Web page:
Dear Black Girls
By Shayla Avery
There was a girl I knew who hated going out in the summertime because she didn’t want to get darker
She hated the color of her skin because no one else in the room looked like her
That girl now loves her chocolate melanin complexion and how it amazes others when she walks into a room
There was a girl I knew who was at the top of her class but never spoke up because she didn’t want to be considered “that” black girl
Now that girl speaks her mind without hesitation
There was a girl I knew who only wore extensions to school because she felt like her natural hair was too ugly, nappy, and “distracting” to be styled
Now that girl embraces all the kinks and curls that form her crown
There was a girl I knew who hated her body because it didn’t capture what society thought was beautiful
This girl now has learned that beauty is within, to be beautiful you must look beyond the surface
There was a girl I knew who felt like the world was against her, she was suffocating in her own skin
This girl now knows her power
She knows that her skin matters
Her voice matters
She is beautiful inside and out
This girl is me
By Christian Johnson
Silenced to reason yet I have a voice
Rights ignored but did I have a choice
Retaliation becomes terrorism to the eyes of the supreme
Bias becomes justified no man or woman leaves clean
Emotional scars carried by each generation
Leaving a gaping hole in the community led by discrimination
The minute we seek pride to hope for freedom
They won’t let us forget how they mourn our extinction
As time goes by our patience grows thin
Lives lost “accidentally” over and again
We seek survival every humans basic instinct
Yet we’re alienated by the mutations born to our genetic link
The dying must stop no matter what the price
At some point we had nothing to lose we’ve gained too much to not put up a fight
Looking at the bigger picture the so called supreme timeline grows thin
Remember who came first, we won’t make this mistake again
The Soul Of Black Music
Heavy beats, bright lights
Boombox on the street
Not music, but life.
A whole heart
Poured out into the mic.
The air thick with smoke,
The music beams light.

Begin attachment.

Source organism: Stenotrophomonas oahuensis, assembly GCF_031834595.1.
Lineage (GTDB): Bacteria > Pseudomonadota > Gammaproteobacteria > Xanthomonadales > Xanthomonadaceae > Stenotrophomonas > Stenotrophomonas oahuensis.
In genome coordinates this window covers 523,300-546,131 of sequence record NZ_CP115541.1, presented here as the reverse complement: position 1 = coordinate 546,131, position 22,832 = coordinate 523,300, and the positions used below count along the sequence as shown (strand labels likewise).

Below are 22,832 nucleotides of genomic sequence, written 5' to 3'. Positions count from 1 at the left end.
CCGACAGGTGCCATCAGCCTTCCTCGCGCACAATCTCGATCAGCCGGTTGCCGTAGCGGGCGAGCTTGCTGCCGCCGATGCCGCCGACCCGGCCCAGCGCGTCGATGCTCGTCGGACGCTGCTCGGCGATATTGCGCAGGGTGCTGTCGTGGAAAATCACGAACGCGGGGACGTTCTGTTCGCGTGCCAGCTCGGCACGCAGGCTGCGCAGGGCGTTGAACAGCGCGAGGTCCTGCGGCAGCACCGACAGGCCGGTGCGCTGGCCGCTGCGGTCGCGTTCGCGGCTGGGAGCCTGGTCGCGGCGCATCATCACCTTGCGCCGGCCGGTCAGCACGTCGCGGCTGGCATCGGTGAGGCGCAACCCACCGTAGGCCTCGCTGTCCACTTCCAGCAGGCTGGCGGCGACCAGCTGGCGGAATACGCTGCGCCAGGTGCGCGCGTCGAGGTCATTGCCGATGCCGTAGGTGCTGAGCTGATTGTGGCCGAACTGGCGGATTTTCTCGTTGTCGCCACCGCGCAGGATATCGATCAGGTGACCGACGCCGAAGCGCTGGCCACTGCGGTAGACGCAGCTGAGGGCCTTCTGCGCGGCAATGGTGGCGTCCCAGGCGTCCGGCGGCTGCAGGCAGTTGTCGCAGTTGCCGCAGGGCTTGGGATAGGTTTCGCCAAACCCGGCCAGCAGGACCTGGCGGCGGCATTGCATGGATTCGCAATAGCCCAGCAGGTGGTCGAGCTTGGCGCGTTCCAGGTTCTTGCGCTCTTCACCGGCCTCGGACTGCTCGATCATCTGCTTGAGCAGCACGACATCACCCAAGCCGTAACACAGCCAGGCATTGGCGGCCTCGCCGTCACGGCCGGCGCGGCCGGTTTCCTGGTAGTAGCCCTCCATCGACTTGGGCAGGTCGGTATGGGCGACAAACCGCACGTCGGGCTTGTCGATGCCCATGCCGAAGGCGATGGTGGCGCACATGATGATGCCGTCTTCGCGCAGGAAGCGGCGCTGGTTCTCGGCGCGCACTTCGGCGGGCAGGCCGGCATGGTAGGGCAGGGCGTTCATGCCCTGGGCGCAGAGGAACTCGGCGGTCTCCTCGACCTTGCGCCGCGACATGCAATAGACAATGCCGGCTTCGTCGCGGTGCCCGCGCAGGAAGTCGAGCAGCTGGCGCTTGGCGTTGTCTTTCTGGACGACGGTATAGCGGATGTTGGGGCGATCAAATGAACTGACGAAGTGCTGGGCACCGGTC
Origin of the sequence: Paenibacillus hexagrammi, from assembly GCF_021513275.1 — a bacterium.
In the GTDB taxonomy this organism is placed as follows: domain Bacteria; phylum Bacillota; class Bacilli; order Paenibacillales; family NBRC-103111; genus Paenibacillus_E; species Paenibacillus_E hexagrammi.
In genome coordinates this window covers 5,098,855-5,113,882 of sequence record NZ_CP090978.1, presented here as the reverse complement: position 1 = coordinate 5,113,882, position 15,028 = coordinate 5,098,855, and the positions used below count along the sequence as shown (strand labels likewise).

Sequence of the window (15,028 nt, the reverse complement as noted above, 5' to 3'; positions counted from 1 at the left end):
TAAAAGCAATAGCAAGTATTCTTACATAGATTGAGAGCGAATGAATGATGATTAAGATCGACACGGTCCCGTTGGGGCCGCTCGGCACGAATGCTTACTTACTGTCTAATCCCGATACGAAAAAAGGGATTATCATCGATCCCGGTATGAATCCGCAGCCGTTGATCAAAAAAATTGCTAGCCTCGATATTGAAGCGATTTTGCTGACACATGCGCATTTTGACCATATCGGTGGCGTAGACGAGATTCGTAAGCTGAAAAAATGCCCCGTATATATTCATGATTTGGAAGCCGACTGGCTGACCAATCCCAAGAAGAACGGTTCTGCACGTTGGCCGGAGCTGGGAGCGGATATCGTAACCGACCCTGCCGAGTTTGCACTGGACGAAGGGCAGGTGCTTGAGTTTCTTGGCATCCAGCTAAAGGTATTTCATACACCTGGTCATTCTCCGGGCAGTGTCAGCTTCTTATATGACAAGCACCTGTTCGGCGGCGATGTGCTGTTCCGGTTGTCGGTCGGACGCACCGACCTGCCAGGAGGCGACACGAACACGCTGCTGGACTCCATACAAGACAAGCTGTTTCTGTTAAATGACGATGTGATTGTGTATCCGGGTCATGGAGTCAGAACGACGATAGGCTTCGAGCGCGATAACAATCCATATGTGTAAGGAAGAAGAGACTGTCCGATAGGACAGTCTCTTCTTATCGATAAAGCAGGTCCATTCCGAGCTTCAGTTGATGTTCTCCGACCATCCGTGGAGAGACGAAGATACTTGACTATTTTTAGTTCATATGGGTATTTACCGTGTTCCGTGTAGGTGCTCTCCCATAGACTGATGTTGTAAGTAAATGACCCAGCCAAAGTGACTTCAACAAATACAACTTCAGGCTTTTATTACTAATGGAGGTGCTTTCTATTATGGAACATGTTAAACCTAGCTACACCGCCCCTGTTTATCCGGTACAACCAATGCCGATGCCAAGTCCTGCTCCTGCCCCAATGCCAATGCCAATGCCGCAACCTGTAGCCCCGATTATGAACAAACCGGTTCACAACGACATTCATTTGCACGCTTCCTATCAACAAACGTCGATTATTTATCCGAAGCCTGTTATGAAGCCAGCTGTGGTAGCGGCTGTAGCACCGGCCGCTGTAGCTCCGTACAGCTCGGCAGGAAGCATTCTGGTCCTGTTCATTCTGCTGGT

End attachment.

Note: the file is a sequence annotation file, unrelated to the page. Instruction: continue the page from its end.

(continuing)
Lyrics sweet like honey,
A soft breeze on a summer night.
Fingers dancing on piano keys,
Smooth sax, swift trumpet
Played to dance.
Sequined dresses, velvet suits,
Swing, tap, prance.
Born from struggle,
The music of chance.
The most beautiful sadness.
Sweet notes sung by the strings of a guitar,
The glamor of watching gloom bloom from afar.
Bittersweet, like cinnamon
Are the notes stolen from stars.
By Kamaria Armstead
Get one the ground
I see a gun pointed at my heart
I’m scared, i lay flat on the ground
I feel a force on my back that feels like a knee
And I can’t breath
I try not to think about that,
and I keep my breath at steady pace
The Weight on my back get heavier
I scream, “I can’t breath!”
But it ignores my plea and I feel his knees go deeper in my spine, I hear people shouting, “get off of her!”
They yell back at them to walk away
In my head I’m hoping they don’t
If this is how I go out I need people to see
I want them to feel the same pain I did as they watch the video. I see running and someone pushes the knee off my back. I see another cop but he is black and is yelling at the dude, I’m crying. I hear him yell, “that is a child, what is wrong with you?” They couldn’t breathe.
The police already have a bad rep, and you made it worse. He comes to me and takes the handcuffs off me and stumbles, too scared to talk to anyone. I feel arms around as a shield and I cry harder. Most situations like that you don’t walk away. You're carried away in a bodybag or in critical condition. The arms hold me as I cry and the cop that had me pinned on the ground tries to walk up to me, but the group of people get in front of me. I cry harder not wanting to go through that pain again, I look in the eyes… you put me in all of this pain for no reason, you want me to fear you and I do. I look down at my feet, push the arms off me and say without that gun and badge you are no one.
Who I Am
By Olivia Forney
As I wake up in the morning
I do my kinky curly hair
As I look at my paleness
I wonder if my blackness is really there.
The idea of choosing a side makes my
brain sink down rapidly like a submarine.
So I note deep inside
This is who I am meant to be.
Although I am not dark-skinned, brown, tan, or “black”
My blackness shines through in other ways to make up for that lack.
I love who I am
And also what I’m mixed with.
The challenges of my ancestors
The struggles of my people
I like to think they left a piece of that within me
I have the skills to constantly demand respect.
To know that my “place” in society can change if I work for it.
Or if I fight for it.
Therefore, I am a fighter.
I love who I am
And who I am associated with
A giant black community joined together by struggles and experiences.
At the end of the day,
My skin tone doesn’t matter.
I am black and proud
I am black and beautiful
I am black and significant
I am black and important.
Therefore, this is who I am.